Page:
Harry Potter’s dementors are probably the clearest and strongest metaphor for depression I have found to date (Courtesy of the brilliant J.K. Rowling, whom I am a huge fan of, as are my boys who grew up with Harry Potter). These guys are dark and cold and they suck all the joy, light, and hope out of you, leaving you feeling nothing but hopeless despair. They can even suck out your soul. As I go down in my cycle, I start feeling more and more like my soul, my personality-everything that makes me me-is gone. Detached from everyone and everything, a dead hollow thing, but with huge, overwhelming emotions. Negative ones. I had chills the first time I saw the episode of Harry Potter when Harry and Ron had their first encounter with a dementor and Ron said he felt like he would never feel cheerful again. That’s exactly what it feels like. Everything is dark, grey and shitty.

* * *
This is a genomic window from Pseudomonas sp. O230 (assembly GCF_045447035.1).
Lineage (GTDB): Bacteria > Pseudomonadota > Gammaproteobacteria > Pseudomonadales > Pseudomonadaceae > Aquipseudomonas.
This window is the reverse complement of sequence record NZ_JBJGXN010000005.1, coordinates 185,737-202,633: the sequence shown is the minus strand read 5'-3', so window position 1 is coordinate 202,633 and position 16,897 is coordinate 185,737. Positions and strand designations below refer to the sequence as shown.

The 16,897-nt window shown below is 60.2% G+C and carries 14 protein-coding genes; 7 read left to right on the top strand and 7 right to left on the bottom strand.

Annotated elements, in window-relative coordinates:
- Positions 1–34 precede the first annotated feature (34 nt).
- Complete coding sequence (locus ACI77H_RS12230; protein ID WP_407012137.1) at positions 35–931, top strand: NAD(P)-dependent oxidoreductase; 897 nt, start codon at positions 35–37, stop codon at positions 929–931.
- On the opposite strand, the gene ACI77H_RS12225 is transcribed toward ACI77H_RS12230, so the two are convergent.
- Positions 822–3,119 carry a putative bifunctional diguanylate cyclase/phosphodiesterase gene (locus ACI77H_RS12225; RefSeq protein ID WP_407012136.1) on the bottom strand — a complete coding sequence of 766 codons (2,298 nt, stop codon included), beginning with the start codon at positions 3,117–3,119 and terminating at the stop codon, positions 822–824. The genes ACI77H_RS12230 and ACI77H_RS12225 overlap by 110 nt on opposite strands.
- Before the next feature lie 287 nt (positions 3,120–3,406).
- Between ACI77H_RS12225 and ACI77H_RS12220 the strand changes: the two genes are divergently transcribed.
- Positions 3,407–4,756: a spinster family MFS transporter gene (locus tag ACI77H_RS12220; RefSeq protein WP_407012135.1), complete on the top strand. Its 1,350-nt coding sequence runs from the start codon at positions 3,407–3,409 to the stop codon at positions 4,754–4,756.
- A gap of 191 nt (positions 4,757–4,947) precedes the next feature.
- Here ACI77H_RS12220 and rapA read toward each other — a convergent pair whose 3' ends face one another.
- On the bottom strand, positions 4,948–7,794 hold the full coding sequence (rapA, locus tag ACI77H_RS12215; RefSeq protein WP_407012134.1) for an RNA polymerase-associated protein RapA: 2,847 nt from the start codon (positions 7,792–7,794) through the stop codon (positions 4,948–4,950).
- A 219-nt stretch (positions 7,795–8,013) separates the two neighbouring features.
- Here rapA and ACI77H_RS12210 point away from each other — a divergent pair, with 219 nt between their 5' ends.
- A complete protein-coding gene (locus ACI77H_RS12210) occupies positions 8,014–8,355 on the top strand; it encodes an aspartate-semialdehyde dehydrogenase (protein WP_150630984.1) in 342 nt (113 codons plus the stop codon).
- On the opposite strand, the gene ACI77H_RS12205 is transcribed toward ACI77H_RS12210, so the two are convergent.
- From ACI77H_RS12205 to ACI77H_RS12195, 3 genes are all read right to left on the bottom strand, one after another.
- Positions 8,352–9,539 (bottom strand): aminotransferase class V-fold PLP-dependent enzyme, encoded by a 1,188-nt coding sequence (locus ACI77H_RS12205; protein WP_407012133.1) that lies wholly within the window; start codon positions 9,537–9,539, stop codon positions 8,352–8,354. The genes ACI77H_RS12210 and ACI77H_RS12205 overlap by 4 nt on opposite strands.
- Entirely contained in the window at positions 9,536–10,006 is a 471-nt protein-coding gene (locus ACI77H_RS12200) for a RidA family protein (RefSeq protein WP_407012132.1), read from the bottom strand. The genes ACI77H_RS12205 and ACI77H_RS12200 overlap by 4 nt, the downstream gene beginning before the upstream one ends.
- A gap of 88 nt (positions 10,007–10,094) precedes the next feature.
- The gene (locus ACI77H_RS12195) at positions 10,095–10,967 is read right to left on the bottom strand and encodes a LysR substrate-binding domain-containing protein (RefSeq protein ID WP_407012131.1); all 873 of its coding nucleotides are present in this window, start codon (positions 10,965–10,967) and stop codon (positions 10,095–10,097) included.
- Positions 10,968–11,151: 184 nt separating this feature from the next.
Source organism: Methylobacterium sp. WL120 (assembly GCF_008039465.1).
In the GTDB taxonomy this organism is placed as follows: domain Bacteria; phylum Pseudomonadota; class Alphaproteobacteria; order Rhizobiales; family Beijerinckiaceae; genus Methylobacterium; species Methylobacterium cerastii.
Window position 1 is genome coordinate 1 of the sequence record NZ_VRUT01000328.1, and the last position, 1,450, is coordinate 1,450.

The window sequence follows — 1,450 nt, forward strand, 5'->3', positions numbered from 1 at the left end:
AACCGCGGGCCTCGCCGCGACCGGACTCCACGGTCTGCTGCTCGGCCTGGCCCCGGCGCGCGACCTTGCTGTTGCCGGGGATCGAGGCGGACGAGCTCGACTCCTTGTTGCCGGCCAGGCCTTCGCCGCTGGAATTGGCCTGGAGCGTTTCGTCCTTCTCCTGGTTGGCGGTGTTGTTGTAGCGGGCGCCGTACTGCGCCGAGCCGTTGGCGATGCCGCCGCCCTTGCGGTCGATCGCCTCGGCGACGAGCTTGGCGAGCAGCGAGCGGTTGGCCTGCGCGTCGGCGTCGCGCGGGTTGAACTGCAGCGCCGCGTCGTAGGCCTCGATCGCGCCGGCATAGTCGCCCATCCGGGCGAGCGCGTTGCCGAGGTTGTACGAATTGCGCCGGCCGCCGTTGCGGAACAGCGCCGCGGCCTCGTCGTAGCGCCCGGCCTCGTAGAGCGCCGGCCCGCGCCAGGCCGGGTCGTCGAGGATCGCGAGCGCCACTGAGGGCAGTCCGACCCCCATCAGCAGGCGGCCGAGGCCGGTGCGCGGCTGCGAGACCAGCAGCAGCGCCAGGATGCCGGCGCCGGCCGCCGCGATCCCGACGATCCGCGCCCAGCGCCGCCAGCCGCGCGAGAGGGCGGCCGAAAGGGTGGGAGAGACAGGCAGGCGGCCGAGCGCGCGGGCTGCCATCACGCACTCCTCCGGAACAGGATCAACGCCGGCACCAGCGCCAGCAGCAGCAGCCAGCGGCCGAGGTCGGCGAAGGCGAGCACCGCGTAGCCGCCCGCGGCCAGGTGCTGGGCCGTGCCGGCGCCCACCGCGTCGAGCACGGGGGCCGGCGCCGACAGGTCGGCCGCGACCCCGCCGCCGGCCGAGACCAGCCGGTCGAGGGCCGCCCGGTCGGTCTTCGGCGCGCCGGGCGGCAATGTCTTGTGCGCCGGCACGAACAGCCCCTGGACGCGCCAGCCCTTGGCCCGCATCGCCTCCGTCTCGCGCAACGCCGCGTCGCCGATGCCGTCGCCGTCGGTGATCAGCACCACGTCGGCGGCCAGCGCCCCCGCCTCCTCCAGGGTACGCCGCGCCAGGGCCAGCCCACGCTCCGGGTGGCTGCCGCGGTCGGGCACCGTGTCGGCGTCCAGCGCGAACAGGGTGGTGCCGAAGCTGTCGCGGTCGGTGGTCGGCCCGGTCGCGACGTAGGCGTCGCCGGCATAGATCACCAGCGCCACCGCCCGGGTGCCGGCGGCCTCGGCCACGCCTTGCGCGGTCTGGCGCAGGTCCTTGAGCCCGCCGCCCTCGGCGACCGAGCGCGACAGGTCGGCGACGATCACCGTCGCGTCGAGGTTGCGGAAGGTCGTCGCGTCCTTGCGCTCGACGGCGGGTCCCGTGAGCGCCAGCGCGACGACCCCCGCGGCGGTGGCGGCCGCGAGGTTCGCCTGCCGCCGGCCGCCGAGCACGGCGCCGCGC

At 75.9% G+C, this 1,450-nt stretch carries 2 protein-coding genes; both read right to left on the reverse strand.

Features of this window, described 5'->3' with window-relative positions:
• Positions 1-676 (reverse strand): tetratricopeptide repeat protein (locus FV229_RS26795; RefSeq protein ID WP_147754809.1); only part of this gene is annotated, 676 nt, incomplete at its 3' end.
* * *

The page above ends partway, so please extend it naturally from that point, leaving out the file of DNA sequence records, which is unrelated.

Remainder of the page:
The dementors also guard the prison, Azkaban, where the prisoners inevitably go mad from always being in their presence and the constant barrage of horrible thoughts the dementors put in their heads. The feeling of going insane is terrifying. It’s a helpless, horrible place to be. I wasn’t surprised to learn recently that J.K. Rowling has experienced depression. You’d have to have been there, I think, to be able to come up with such a perfect metaphor.